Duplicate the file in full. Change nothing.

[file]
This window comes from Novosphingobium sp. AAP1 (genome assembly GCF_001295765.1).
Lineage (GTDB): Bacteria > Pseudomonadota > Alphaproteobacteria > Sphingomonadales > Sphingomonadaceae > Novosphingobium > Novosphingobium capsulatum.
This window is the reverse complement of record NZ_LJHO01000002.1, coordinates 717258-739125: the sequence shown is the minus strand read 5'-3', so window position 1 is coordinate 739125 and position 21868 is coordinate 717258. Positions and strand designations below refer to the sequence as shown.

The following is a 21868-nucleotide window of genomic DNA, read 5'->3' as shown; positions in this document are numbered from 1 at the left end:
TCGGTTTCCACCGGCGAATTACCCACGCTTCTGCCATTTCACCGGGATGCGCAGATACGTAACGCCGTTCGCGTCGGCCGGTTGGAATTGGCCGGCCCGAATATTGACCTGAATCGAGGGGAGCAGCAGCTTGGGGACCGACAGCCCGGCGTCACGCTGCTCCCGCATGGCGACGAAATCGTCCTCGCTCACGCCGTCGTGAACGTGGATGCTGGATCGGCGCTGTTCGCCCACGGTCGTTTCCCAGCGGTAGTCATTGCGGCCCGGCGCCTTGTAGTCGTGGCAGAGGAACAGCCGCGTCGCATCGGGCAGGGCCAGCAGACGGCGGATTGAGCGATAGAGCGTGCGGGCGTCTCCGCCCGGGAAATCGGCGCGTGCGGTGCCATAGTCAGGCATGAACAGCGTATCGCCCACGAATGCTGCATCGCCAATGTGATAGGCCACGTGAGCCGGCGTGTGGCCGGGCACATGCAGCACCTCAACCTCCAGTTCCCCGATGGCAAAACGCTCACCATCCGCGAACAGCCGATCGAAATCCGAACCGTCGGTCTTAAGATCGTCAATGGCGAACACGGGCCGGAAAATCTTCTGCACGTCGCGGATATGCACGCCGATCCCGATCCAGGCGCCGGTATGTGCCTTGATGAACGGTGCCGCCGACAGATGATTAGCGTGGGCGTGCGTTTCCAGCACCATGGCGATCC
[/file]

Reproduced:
This window comes from Novosphingobium sp. AAP1 (genome assembly GCF_001295765.1).
Lineage (GTDB): Bacteria > Pseudomonadota > Alphaproteobacteria > Sphingomonadales > Sphingomonadaceae > Novosphingobium > Novosphingobium capsulatum.
This window is the reverse complement of record NZ_LJHO01000002.1, coordinates 717258-739125: the sequence shown is the minus strand read 5'-3', so window position 1 is coordinate 739125 and position 21868 is coordinate 717258. Positions and strand designations below refer to the sequence as shown.

The following is a 21868-nucleotide window of genomic DNA, read 5'->3' as shown; positions in this document are numbered from 1 at the left end:
TCGGTTTCCACCGGCGAATTACCCACGCTTCTGCCATTTCACCGGGATGCGCAGATACGTAACGCCGTTCGCGTCGGCCGGTTGGAATTGGCCGGCCCGAATATTGACCTGAATCGAGGGGAGCAGCAGCTTGGGGACCGACAGCCCGGCGTCACGCTGCTCCCGCATGGCGACGAAATCGTCCTCGCTCACGCCGTCGTGAACGTGGATGCTGGATCGGCGCTGTTCGCCCACGGTCGTTTCCCAGCGGTAGTCATTGCGGCCCGGCGCCTTGTAGTCGTGGCAGAGGAACAGCCGCGTCGCATCGGGCAGGGCCAGCAGACGGCGGATTGAGCGATAGAGCGTGCGGGCGTCTCCGCCCGGGAAATCGGCGCGTGCGGTGCCATAGTCAGGCATGAACAGCGTATCGCCCACGAATGCTGCATCGCCAATGTGATAGGCCACGTGAGCCGGCGTGTGGCCGGGCACATGCAGCACCTCAACCTCCAGTTCCCCGATGGCAAAACGCTCACCATCCGCGAACAGCCGATCGAAATCCGAACCGTCGGTCTTAAGATCGTCAATGGCGAACACGGGCCGGAAAATCTTCTGCACGTCGCGGATATGCACGCCGATCCCGATCCAGGCGCCGGTATGTGCCTTGATGAACGGTGCCGCCGACAGATGATTAGCGTGGGCGTGCGTTTCCAGCACCATGGCGATCC